In these uncertain times, we’re required to adapt quickly to changing COVID-19 restrictions, and modify our routines to keep up with the rapid pace of change.
Active reflection on workplace projects, processes and interactions should therefore be occurring on a daily basis, says Jacobs. It’s not enough to put reflection time in the diary once every few weeks.
When reflecting with your team, her advice is to get into the habit of asking three questions at the end of each working day/start of your team meeting: What worked well, where did we struggle, and what can we learn/adjust?
The answers to these simple questions provide individuals and times with valuable insights that allow us to learn and grow from our constantly changing contexts and experiences, but also be highly agile and proactive in our navigation of substantial change.
Of course, given the importance of celebration in helping us stick to our habits, Jacobs reminds us, after reflection, to celebrate and bring some joy and positive emotion to the activity.
“Celebration fast tracks our behaviour change – it’s a habit fertiliser. After you perform your behaviour, immediately create a positive emotion, high five a colleague over Zoom, tell a joke, give yourself a pat on the back – anything that immediately gives you a good feeling.”
One way of building this into employees’ routines is by carving out regular, quick but powerful reflection time at the start or end of a team meeting.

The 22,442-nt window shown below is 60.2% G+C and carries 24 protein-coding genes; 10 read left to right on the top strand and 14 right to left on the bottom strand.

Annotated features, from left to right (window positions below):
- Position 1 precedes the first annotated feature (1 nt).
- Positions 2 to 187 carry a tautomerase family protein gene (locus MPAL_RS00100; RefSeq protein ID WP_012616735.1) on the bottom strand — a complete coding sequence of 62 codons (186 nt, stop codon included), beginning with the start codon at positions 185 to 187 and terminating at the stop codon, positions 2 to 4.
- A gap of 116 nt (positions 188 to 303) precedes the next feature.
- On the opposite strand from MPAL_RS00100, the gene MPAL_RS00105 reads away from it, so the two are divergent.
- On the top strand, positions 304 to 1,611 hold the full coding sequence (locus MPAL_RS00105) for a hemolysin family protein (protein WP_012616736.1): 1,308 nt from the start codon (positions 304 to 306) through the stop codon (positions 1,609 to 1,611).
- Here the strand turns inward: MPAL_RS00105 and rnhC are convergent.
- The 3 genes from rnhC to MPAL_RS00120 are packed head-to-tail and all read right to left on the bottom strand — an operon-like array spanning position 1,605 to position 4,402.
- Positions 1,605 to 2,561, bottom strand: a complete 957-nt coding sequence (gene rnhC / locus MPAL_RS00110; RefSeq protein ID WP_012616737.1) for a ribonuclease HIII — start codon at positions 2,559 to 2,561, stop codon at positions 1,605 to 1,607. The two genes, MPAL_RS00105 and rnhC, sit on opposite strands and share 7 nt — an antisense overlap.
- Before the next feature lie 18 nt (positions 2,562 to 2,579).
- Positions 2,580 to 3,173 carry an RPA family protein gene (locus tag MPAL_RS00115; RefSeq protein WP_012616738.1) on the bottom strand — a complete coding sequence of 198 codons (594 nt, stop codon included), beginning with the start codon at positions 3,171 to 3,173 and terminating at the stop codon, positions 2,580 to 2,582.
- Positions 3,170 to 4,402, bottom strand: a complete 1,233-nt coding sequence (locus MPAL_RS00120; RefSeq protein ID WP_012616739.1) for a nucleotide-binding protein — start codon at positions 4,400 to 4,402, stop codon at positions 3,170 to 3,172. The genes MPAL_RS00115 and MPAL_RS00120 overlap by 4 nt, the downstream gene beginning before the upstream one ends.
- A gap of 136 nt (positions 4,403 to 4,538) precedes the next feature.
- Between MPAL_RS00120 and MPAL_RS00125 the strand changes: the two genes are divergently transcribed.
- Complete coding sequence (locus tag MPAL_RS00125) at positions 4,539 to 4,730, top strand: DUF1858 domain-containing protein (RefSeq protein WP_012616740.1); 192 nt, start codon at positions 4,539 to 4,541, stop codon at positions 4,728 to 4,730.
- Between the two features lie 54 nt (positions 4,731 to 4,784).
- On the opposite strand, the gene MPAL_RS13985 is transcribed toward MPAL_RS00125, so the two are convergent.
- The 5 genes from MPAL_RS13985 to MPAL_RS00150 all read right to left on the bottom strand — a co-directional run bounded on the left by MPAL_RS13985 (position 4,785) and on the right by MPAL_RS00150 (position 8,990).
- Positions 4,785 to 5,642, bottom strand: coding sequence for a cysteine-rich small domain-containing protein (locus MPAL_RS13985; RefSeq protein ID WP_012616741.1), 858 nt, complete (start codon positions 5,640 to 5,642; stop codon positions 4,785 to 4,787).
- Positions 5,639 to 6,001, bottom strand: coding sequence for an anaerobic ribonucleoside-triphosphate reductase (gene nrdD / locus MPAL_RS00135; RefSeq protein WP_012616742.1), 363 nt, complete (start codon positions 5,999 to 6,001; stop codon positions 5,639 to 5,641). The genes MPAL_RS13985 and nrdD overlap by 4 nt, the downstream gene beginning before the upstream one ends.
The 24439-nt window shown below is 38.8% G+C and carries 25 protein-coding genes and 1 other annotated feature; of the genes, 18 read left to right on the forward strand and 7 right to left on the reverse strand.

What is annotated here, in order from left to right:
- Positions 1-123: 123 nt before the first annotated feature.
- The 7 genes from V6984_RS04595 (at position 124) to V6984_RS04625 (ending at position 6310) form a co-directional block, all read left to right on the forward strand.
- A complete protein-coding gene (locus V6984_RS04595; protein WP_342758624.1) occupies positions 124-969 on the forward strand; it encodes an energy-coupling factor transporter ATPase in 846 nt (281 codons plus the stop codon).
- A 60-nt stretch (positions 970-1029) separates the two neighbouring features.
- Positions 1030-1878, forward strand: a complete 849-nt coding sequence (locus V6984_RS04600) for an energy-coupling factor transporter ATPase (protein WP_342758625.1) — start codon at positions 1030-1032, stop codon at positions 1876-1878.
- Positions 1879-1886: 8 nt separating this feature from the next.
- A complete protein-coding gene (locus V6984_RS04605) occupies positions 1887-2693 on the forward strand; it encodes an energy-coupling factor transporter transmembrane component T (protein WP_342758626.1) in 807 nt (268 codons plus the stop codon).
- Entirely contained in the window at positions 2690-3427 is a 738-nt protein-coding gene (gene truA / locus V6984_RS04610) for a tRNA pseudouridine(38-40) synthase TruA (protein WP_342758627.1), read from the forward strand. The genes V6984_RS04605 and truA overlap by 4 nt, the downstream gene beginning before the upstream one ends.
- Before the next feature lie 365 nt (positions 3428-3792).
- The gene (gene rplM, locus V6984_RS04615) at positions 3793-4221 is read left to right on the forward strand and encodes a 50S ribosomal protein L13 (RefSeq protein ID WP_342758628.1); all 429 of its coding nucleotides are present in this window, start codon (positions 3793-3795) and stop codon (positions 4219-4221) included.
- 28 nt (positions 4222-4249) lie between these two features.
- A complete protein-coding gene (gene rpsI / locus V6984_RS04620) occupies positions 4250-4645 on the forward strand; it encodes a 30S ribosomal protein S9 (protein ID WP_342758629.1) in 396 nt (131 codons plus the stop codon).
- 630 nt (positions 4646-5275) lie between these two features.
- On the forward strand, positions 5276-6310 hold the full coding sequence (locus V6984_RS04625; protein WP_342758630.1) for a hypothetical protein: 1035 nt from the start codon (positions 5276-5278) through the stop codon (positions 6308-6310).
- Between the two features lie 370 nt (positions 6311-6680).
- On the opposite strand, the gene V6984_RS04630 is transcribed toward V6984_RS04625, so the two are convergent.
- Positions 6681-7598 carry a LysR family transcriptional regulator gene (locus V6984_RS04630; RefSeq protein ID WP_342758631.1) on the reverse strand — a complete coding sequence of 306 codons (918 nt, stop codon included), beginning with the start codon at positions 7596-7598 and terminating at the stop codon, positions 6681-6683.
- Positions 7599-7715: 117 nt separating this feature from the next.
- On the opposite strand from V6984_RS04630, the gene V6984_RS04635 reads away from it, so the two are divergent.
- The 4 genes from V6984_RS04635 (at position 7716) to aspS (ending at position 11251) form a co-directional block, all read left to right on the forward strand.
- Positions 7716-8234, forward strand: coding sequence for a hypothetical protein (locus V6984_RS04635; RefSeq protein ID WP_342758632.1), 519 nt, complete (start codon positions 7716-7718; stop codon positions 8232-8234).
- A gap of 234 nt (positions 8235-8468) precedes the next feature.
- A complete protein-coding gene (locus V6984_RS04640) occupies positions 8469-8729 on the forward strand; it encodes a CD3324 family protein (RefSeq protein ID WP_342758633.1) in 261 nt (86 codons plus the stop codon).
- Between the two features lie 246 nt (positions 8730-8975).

“If we can create a culture within teams that celebrates and encourages playful experimentation, and rapid adaptation, when it’s messy as well as when it’s magical, then we’re building a positive culture where people are more adaptable, more resilient and more engaged.”
2. Build connections
When working from home, employees typically don’t interact as frequently with their colleagues as they would in a physical workspace.
There are scheduled video calls, and many interactions with members of our immediate team, but distant connections tend to fall by the wayside.
Jacobs says the extended periods of required physical distancing and isolation from colleagues has meant “many employees have lost their social confidence, and they are nervous and feeling rusty when it comes to connecting or reconnecting with colleagues – inside and outside their teams, as they return to work.
“It’s like trying to make sense of an instructor at an aerobics class after not having been to the gym for a year. There are times when in the middle of a class, someone might be standing there thinking, ‘I used to have this right but now I have no idea what to do next!”
As employees prepare to return to physical workplaces, making proactive efforts to reconnect colleagues will help them to more comfortably re-integrate.
Including a behaviour like this into your routine is likely to make the transition back to work a smoother one.
“Reach out to someone you haven’t spoken to in a while and see how they’re going. Make a deliberate effort to make a human micro-connection moment,” says Jacobs.
Employers can also take an active role in encouraging their employees to connect with colleagues in different teams by allocating specific time towards networking.
3. Pay it forward
Soon after learning a new skill, the most effective way to retain the information is to act on it.
This could be by writing your learnings down or practicing a new skill. But Jacobs advises there’s one good habit at work that’s key to retention.
“As soon as you come across a concept, or something that interests you, the best way to lock in that information is to pay it forward,” she says.
Known as the protégé effect, teaching someone else a newly acquired skill helps to cement our own understanding.
“By doing that, you’re reinforcing your own capability and confidence in that topic, and giving yourself the best chance of recalling it… That’s how you can reinforce a good habit at work.”
Looking to help your employees build good habits at work? AHRI’s hybrid network forum on Habits at Work offers useful tips to bring back to your teams. Book in for the network forum on 12 October.